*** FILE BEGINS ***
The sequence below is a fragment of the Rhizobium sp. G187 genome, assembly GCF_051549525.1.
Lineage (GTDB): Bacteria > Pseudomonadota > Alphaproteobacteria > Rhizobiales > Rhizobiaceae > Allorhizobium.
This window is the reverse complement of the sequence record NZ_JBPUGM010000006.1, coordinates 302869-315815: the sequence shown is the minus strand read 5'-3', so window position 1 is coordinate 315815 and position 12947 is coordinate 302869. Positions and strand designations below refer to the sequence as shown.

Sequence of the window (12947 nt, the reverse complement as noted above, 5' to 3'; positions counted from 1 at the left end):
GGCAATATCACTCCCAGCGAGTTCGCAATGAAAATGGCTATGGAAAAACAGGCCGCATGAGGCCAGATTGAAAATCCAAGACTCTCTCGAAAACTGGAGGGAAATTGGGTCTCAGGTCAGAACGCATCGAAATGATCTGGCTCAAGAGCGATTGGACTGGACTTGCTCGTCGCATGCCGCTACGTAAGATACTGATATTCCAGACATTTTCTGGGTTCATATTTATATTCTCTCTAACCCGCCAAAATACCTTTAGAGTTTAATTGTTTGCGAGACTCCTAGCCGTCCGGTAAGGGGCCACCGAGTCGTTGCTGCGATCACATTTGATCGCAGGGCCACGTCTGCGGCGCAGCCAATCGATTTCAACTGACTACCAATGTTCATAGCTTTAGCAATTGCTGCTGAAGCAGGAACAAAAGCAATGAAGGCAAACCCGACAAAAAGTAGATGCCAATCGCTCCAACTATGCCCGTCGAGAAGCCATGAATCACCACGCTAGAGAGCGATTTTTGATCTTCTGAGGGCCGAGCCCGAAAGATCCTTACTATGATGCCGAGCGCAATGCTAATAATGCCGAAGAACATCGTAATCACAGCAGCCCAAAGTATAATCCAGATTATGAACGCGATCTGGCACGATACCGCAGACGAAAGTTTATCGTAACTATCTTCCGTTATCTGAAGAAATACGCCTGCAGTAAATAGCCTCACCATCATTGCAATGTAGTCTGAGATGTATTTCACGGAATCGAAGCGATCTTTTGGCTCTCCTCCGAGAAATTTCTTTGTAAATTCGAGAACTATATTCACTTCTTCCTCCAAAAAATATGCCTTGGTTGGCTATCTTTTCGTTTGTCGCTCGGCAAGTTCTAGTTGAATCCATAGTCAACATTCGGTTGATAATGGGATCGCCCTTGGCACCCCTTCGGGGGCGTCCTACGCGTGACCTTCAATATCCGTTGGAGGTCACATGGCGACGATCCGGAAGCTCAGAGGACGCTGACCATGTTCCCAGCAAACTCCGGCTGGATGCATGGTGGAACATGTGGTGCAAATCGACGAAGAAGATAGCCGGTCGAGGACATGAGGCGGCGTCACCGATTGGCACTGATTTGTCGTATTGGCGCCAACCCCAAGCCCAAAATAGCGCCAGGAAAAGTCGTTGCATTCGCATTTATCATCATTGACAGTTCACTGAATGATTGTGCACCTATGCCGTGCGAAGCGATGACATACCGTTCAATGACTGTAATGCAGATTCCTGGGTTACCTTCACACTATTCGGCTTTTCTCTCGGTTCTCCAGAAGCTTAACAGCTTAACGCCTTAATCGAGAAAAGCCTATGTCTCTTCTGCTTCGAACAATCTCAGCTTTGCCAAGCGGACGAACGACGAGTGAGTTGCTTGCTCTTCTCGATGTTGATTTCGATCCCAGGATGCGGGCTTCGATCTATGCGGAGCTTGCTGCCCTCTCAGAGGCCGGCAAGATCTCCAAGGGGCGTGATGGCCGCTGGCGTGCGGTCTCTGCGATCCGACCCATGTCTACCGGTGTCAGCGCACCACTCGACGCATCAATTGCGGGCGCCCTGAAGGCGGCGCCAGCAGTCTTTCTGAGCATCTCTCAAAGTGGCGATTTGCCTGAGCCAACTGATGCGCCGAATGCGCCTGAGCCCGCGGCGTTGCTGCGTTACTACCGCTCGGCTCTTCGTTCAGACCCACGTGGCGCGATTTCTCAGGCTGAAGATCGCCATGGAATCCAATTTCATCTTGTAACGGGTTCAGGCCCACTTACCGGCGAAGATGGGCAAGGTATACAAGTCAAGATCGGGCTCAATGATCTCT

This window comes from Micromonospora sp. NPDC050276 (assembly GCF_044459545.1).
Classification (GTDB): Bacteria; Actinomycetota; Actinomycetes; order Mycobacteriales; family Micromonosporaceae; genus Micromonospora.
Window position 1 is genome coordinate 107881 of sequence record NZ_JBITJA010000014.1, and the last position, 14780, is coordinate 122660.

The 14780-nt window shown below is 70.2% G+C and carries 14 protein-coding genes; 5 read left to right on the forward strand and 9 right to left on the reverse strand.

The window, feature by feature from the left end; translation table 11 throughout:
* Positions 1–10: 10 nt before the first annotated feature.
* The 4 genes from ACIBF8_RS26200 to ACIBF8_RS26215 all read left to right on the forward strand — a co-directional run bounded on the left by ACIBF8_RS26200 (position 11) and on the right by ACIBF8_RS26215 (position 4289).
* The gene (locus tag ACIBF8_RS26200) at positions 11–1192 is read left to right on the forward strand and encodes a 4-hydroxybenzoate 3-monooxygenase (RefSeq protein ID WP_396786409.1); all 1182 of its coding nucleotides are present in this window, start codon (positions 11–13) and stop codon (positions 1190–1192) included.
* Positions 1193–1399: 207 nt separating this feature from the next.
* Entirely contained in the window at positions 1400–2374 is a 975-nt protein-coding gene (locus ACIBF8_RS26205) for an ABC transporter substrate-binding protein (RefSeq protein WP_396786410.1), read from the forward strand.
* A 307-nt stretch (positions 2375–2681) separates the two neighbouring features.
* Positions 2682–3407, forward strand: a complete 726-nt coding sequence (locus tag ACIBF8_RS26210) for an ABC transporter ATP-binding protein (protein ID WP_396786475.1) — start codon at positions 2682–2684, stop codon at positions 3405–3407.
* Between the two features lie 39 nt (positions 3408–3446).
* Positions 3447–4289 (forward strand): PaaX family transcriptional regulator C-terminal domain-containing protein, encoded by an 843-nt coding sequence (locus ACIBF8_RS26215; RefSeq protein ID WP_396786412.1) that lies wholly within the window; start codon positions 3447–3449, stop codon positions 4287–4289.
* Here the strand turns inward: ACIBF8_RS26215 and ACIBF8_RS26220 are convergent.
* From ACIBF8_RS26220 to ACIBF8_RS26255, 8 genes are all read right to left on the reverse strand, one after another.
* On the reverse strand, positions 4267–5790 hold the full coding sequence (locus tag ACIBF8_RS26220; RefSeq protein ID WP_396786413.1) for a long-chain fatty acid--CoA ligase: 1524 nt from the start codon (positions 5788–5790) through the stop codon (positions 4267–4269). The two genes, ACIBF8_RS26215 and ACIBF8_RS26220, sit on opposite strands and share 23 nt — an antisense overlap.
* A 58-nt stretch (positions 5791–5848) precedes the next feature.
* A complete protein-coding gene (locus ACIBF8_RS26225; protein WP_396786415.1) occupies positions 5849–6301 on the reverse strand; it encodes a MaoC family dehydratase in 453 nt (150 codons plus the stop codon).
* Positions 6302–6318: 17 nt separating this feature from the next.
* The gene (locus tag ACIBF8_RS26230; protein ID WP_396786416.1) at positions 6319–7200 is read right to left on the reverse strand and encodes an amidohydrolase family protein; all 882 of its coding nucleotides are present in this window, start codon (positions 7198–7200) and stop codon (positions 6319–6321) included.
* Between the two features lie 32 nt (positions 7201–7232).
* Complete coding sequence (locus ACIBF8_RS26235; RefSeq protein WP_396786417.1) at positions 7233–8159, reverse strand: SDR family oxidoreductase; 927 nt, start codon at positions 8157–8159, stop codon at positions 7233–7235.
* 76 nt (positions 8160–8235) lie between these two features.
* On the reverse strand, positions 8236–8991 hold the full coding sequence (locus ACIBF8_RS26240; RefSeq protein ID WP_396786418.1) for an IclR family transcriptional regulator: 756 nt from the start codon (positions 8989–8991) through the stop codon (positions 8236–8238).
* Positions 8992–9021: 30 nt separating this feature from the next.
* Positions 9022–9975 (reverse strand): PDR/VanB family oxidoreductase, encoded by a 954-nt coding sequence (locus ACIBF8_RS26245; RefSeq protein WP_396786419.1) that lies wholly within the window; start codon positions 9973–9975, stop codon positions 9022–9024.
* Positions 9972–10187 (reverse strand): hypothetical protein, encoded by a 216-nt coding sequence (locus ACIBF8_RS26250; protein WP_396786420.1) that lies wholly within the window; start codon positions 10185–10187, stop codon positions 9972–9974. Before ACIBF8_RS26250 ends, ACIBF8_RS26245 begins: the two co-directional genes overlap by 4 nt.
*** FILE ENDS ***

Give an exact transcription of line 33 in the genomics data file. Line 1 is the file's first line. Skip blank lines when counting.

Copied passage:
* Positions 9972–10187 (reverse strand): hypothetical protein, encoded by a 216-nt coding sequence (locus ACIBF8_RS26250; protein WP_396786420.1) that lies wholly within the window; start codon positions 10185–10187, stop codon positions 9972–9974. Before ACIBF8_RS26250 ends, ACIBF8_RS26245 begins: the two co-directional genes overlap by 4 nt.